THE Whitsunday region accounts for 40% of all reef visitations in Queensland, so let us demand government invests money in this region in scientific research.
We have a beautiful community-owned site at Shute Harbour which is costing us money.
It could be a reef research centre, with facilities for research vessels combined with an aquarium to provide a land-based tourist attraction that is sorely needed for periods when the weather is unsuitable for offshore activities.
The research facility could be a tourism-based citizen science venture where people pay to go diving and assist in research projects, a model that is working in other parts of the world.
This could be combined with seeding coral to assist with regeneration of cyclone-damaged or degraded areas, providing a science-based understanding of the impact of tourism on the reefs and better management towards sustainability of our World heritage-listed Great Barrier Reef, the centrepiece of our tourism industry providing 69,000 jobs.
The Queensland Government has spent $1.94 billion on expansion of Abbot Point since 2007, while the coal industry has shed about 15,000 jobs over the same period despite record production and export.
It’s about time the leaders in tourism and the council stood up for a fairer share of government funding to protect jobs in our region into the future.
Scientists say we can’t expand coal mining if the reef is to survive.
How about we start investing in protecting our most valuable asset.
I’M SO sick of people who support the Adani mining project saying they’re counting on a job there or it will be good for business.
What is certain about the mine is damage to the Great Barrier Reef, water resources and farming land.
The 1464 jobs are not even guaranteed by written contract to come from the local population.
Instead, local miners who have become redundant should be thinking about reskilling/retraining or moving to another region.
There is no guarantee of a job for life in any industry (I speak from my own experience of redundancy); the writing was on the wall for coal mining decades ago.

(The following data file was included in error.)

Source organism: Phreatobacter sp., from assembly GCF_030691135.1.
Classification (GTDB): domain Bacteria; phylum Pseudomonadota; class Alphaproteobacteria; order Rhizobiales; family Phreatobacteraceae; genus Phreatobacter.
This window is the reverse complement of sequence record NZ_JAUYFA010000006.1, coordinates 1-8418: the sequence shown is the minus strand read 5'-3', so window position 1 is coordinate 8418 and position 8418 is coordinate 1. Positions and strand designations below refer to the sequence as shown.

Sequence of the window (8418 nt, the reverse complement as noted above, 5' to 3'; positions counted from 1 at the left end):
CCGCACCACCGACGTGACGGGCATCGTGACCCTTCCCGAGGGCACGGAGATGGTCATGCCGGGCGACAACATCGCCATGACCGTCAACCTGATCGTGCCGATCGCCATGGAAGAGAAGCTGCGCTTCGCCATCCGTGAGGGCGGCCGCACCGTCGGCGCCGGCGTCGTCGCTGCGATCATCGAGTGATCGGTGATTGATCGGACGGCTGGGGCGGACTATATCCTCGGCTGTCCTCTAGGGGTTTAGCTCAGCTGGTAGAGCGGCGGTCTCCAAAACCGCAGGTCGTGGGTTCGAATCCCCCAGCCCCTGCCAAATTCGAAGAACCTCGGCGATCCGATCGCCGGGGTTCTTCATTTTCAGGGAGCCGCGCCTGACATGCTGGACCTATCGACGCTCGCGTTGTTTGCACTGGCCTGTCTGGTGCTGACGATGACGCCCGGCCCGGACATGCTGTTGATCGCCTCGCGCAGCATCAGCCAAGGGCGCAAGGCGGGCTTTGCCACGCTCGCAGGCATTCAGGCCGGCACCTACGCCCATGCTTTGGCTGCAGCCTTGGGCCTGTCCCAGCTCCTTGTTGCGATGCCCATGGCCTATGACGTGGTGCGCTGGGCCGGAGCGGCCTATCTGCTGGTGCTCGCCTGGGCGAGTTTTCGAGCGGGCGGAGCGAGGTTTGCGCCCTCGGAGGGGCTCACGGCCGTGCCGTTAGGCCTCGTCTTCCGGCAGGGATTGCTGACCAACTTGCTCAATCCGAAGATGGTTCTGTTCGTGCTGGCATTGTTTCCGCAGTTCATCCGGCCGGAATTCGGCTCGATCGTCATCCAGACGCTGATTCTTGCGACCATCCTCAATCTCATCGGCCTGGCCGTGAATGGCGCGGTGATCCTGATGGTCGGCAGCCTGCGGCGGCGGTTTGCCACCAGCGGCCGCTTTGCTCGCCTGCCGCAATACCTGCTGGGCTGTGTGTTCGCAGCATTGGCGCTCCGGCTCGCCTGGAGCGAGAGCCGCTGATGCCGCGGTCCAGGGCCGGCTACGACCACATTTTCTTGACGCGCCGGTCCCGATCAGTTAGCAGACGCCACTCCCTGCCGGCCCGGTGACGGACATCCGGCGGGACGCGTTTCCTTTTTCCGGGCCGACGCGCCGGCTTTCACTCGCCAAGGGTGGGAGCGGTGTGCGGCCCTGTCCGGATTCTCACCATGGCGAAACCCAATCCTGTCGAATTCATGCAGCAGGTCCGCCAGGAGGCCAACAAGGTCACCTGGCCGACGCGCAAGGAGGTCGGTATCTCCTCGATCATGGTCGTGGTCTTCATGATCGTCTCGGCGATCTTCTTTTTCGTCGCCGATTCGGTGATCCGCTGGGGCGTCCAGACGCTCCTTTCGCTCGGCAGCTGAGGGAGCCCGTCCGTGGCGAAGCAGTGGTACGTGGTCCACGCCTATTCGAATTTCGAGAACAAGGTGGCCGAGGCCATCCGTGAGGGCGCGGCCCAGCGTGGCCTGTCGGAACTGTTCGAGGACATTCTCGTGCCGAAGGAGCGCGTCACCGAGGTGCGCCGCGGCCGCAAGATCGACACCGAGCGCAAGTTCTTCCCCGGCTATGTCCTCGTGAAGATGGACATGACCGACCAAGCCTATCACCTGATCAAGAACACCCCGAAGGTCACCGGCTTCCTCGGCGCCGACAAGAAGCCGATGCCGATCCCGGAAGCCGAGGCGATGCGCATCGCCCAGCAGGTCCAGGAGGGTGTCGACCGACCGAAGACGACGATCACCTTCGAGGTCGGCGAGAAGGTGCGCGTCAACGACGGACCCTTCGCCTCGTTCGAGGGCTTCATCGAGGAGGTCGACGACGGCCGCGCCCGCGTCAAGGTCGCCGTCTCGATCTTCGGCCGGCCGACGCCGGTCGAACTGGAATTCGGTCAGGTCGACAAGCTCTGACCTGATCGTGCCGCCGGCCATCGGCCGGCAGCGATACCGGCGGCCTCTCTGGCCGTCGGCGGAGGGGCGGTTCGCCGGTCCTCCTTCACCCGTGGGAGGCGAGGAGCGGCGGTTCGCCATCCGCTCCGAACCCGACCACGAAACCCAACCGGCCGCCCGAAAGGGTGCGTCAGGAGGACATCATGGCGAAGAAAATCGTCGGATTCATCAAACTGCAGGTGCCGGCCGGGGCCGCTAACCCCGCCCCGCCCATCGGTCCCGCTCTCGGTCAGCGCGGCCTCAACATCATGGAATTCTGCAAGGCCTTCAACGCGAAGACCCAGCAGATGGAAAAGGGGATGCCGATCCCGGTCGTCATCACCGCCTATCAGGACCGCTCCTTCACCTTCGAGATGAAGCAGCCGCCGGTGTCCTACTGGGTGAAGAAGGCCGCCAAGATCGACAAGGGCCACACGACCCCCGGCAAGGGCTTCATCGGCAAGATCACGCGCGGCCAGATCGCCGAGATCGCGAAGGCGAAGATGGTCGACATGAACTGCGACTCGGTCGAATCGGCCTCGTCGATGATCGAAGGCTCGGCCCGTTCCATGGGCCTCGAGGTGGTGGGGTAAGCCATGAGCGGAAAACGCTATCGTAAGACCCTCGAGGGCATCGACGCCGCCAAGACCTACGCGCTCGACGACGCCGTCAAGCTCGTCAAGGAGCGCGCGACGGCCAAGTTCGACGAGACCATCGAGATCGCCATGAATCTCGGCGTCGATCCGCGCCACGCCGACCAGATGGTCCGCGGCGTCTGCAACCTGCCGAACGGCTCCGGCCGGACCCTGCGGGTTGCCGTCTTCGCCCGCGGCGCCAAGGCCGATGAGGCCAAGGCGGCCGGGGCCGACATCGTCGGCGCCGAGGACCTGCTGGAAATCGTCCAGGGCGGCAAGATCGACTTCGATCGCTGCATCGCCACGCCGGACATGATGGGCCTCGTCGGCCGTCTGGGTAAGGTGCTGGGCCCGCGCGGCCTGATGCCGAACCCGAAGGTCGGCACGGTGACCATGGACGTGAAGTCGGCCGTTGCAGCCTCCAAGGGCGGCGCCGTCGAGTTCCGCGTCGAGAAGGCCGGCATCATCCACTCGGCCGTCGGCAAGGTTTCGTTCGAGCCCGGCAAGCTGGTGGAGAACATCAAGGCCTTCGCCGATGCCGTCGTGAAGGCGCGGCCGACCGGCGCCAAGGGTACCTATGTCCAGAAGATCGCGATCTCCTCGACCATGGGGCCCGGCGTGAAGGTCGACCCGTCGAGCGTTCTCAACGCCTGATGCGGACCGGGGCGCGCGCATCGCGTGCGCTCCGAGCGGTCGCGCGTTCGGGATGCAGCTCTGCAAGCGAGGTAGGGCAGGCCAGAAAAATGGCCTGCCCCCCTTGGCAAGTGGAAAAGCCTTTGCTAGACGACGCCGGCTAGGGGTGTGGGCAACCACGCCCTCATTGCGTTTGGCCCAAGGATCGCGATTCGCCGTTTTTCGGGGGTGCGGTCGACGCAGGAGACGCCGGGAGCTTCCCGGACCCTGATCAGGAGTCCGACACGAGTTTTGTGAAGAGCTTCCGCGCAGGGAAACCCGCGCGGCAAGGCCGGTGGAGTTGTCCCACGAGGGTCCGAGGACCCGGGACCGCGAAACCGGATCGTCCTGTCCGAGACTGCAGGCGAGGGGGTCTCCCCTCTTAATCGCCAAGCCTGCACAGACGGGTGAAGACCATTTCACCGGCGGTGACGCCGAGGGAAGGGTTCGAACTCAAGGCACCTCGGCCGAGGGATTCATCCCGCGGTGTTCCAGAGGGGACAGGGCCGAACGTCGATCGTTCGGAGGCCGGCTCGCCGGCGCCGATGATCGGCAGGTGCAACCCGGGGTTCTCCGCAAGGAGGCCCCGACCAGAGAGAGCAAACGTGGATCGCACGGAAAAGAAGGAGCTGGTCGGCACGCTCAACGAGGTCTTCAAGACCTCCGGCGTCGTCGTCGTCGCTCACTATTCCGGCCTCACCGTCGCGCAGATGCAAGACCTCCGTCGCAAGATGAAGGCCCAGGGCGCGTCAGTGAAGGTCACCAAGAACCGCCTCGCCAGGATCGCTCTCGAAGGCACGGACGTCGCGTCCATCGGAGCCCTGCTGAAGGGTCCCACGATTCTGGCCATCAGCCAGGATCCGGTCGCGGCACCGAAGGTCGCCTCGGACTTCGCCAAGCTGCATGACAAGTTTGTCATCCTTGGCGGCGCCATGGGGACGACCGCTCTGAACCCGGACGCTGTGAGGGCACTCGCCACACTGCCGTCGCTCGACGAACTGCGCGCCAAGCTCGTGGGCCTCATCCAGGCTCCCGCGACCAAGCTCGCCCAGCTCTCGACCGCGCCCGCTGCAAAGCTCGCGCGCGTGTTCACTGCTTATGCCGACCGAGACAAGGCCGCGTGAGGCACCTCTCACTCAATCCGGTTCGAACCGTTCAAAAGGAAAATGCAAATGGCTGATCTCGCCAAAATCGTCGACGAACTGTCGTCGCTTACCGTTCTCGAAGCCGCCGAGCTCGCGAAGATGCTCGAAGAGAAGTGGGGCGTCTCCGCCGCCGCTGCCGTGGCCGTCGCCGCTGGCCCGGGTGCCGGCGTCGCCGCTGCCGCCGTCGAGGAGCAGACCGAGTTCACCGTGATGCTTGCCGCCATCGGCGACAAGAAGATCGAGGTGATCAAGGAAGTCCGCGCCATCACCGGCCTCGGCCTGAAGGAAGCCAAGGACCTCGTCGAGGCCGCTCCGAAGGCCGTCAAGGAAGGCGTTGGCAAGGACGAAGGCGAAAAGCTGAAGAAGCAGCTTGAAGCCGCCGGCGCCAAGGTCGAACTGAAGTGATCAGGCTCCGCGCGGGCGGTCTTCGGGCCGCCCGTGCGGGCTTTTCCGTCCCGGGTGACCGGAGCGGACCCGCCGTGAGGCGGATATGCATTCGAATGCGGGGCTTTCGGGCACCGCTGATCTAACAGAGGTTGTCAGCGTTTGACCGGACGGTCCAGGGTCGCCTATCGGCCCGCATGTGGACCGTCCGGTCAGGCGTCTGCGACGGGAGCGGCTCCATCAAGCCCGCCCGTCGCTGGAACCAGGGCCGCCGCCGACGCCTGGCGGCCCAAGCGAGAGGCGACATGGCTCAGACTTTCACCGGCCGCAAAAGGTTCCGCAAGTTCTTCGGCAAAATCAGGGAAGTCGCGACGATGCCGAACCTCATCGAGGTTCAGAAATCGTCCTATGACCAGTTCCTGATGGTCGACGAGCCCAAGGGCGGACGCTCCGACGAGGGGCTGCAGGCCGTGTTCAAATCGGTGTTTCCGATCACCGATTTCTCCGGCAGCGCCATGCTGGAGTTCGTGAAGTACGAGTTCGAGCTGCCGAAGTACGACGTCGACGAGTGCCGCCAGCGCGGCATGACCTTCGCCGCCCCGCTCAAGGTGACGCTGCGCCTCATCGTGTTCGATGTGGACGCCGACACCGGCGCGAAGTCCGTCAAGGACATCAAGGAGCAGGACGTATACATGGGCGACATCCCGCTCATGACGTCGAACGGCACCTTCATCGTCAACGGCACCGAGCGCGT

But there is one way to guarantee that any one of the 500 Adani ships navigating through the reef each year will not spill oil when it crashes into one of the wonders of the world.
That is to stop the Galilee Basin Adani mining project.
Go along to a local screening of Guarding the Galilee, starring Michael Caton, to learn about the devastating damage an Adani mine has done to the fishing industry and lives of the people of Mundra, India, where they too were promised jobs which didn’t materialise – and tell him he’s dreaming.
I ALSO reject the government’s stance that Adani will be great for the economy.
Adani have themselves recently stated that the mine will only employ 400 full-time staff.
And at what cost?
Will Adani be implementing further automation in the future, as Rio Tinto are doing now?
Automating will cut that measly 400 jobs down even more.
The damage to the reef alone will cost many more than 400 jobs.
Indian authorities are investigating companies in the Adani Group over allegations they siphoned money offshore to tax havens, which I’m sure, given the complex corporate structures Adani have in place, will also happen with the Carmichael mine.
In further regards to Adani’s complex corporate structure – who exactly will the Northern Australia Infrastructure Facility be lending that billion dollars of our money to?
A recent poll showed 75% of Australians would prefer the NAIF funding went to renewable energy, not to help Adani build a railway line to freight dirty coal.
This government rubber-stamped this mine in, they can rubber stamp it back out again.
I seriously hope they will reconsider, on our behalf, their support for this horrendous mine.